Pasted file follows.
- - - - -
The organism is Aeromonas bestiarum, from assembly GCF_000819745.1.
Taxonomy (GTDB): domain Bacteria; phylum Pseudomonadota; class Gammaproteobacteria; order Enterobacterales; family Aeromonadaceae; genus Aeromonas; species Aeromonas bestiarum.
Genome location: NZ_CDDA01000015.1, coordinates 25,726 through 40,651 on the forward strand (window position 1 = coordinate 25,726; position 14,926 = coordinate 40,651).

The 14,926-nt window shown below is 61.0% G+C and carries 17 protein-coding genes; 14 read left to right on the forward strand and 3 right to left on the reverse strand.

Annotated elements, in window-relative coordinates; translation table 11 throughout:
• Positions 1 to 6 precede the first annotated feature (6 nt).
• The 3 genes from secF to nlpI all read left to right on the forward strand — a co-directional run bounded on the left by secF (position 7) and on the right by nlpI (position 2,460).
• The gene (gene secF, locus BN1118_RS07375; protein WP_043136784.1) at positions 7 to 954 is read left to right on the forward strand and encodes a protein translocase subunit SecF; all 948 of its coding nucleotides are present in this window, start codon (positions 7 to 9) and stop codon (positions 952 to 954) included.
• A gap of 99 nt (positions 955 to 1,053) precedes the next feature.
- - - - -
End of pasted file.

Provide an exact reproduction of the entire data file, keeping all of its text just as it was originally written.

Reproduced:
The organism is Aeromonas bestiarum, from assembly GCF_000819745.1.
Taxonomy (GTDB): domain Bacteria; phylum Pseudomonadota; class Gammaproteobacteria; order Enterobacterales; family Aeromonadaceae; genus Aeromonas; species Aeromonas bestiarum.
Genome location: NZ_CDDA01000015.1, coordinates 25,726 through 40,651 on the forward strand (window position 1 = coordinate 25,726; position 14,926 = coordinate 40,651).

The 14,926-nt window shown below is 61.0% G+C and carries 17 protein-coding genes; 14 read left to right on the forward strand and 3 right to left on the reverse strand.

Annotated elements, in window-relative coordinates; translation table 11 throughout:
• Positions 1 to 6 precede the first annotated feature (6 nt).
• The 3 genes from secF to nlpI all read left to right on the forward strand — a co-directional run bounded on the left by secF (position 7) and on the right by nlpI (position 2,460).
• The gene (gene secF, locus BN1118_RS07375; protein WP_043136784.1) at positions 7 to 954 is read left to right on the forward strand and encodes a protein translocase subunit SecF; all 948 of its coding nucleotides are present in this window, start codon (positions 7 to 9) and stop codon (positions 952 to 954) included.
• A gap of 99 nt (positions 955 to 1,053) precedes the next feature.